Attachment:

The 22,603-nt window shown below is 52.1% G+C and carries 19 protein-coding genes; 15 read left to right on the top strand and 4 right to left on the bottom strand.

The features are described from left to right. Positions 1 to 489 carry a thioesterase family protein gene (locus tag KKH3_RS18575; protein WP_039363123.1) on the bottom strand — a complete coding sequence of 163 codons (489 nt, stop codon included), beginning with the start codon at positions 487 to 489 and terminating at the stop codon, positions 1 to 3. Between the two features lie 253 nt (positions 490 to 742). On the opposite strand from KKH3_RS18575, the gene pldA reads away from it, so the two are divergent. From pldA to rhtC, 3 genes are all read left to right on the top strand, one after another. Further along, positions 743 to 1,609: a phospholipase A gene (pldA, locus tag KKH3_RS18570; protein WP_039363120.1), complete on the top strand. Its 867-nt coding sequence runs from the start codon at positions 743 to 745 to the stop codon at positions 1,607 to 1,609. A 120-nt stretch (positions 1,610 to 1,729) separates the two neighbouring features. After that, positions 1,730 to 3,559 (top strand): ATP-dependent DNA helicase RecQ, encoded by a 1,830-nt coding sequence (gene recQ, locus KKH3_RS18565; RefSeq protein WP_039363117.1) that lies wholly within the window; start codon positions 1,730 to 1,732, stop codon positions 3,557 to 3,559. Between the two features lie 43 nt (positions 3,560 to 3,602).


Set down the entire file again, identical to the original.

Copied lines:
The 22,603-nt window shown below is 52.1% G+C and carries 19 protein-coding genes; 15 read left to right on the top strand and 4 right to left on the bottom strand.

The features are described from left to right. Positions 1 to 489 carry a thioesterase family protein gene (locus tag KKH3_RS18575; protein WP_039363123.1) on the bottom strand — a complete coding sequence of 163 codons (489 nt, stop codon included), beginning with the start codon at positions 487 to 489 and terminating at the stop codon, positions 1 to 3. Between the two features lie 253 nt (positions 490 to 742). On the opposite strand from KKH3_RS18575, the gene pldA reads away from it, so the two are divergent. From pldA to rhtC, 3 genes are all read left to right on the top strand, one after another. Further along, positions 743 to 1,609: a phospholipase A gene (pldA, locus tag KKH3_RS18570; protein WP_039363120.1), complete on the top strand. Its 867-nt coding sequence runs from the start codon at positions 743 to 745 to the stop codon at positions 1,607 to 1,609. A 120-nt stretch (positions 1,610 to 1,729) separates the two neighbouring features. After that, positions 1,730 to 3,559 (top strand): ATP-dependent DNA helicase RecQ, encoded by a 1,830-nt coding sequence (gene recQ, locus KKH3_RS18565; RefSeq protein WP_039363117.1) that lies wholly within the window; start codon positions 1,730 to 1,732, stop codon positions 3,557 to 3,559. Between the two features lie 43 nt (positions 3,560 to 3,602).